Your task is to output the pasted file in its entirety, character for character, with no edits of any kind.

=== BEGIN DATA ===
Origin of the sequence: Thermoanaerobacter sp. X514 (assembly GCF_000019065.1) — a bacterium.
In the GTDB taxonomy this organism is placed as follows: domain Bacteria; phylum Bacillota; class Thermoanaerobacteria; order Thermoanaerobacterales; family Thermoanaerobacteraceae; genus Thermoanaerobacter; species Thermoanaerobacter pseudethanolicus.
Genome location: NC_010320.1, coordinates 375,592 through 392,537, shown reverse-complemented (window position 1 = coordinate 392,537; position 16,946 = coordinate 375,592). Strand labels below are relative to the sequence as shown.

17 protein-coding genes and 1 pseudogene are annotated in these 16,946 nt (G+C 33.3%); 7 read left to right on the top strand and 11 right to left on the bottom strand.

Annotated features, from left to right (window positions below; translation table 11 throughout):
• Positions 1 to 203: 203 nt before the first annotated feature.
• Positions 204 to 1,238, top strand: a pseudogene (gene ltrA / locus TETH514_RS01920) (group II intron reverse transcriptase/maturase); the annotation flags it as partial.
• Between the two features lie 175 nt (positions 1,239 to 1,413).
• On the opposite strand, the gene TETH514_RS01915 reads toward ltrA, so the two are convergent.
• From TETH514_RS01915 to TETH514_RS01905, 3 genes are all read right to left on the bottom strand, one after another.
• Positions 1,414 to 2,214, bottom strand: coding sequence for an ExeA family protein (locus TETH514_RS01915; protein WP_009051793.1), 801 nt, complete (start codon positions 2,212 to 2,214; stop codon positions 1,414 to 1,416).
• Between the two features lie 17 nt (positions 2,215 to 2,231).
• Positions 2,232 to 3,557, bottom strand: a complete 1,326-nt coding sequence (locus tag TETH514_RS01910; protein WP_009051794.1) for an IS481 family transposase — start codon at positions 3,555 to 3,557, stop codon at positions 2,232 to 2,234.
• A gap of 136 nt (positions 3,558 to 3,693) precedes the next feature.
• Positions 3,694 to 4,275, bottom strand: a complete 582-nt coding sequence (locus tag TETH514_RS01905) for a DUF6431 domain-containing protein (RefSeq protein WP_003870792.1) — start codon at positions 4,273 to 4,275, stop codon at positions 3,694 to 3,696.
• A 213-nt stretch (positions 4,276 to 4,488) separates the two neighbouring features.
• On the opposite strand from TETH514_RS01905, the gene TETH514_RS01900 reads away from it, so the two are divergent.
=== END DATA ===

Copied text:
Origin of the sequence: Thermoanaerobacter sp. X514 (assembly GCF_000019065.1) — a bacterium.
In the GTDB taxonomy this organism is placed as follows: domain Bacteria; phylum Bacillota; class Thermoanaerobacteria; order Thermoanaerobacterales; family Thermoanaerobacteraceae; genus Thermoanaerobacter; species Thermoanaerobacter pseudethanolicus.
Genome location: NC_010320.1, coordinates 375,592 through 392,537, shown reverse-complemented (window position 1 = coordinate 392,537; position 16,946 = coordinate 375,592). Strand labels below are relative to the sequence as shown.

17 protein-coding genes and 1 pseudogene are annotated in these 16,946 nt (G+C 33.3%); 7 read left to right on the top strand and 11 right to left on the bottom strand.

Annotated features, from left to right (window positions below; translation table 11 throughout):
• Positions 1 to 203: 203 nt before the first annotated feature.
• Positions 204 to 1,238, top strand: a pseudogene (gene ltrA / locus TETH514_RS01920) (group II intron reverse transcriptase/maturase); the annotation flags it as partial.
• Between the two features lie 175 nt (positions 1,239 to 1,413).
• On the opposite strand, the gene TETH514_RS01915 reads toward ltrA, so the two are convergent.
• From TETH514_RS01915 to TETH514_RS01905, 3 genes are all read right to left on the bottom strand, one after another.
• Positions 1,414 to 2,214, bottom strand: coding sequence for an ExeA family protein (locus TETH514_RS01915; protein WP_009051793.1), 801 nt, complete (start codon positions 2,212 to 2,214; stop codon positions 1,414 to 1,416).
• Between the two features lie 17 nt (positions 2,215 to 2,231).
• Positions 2,232 to 3,557, bottom strand: a complete 1,326-nt coding sequence (locus tag TETH514_RS01910; protein WP_009051794.1) for an IS481 family transposase — start codon at positions 3,555 to 3,557, stop codon at positions 2,232 to 2,234.
• A gap of 136 nt (positions 3,558 to 3,693) precedes the next feature.
• Positions 3,694 to 4,275, bottom strand: a complete 582-nt coding sequence (locus tag TETH514_RS01905) for a DUF6431 domain-containing protein (RefSeq protein WP_003870792.1) — start codon at positions 4,273 to 4,275, stop codon at positions 3,694 to 3,696.
• A 213-nt stretch (positions 4,276 to 4,488) separates the two neighbouring features.
• On the opposite strand from TETH514_RS01905, the gene TETH514_RS01900 reads away from it, so the two are divergent.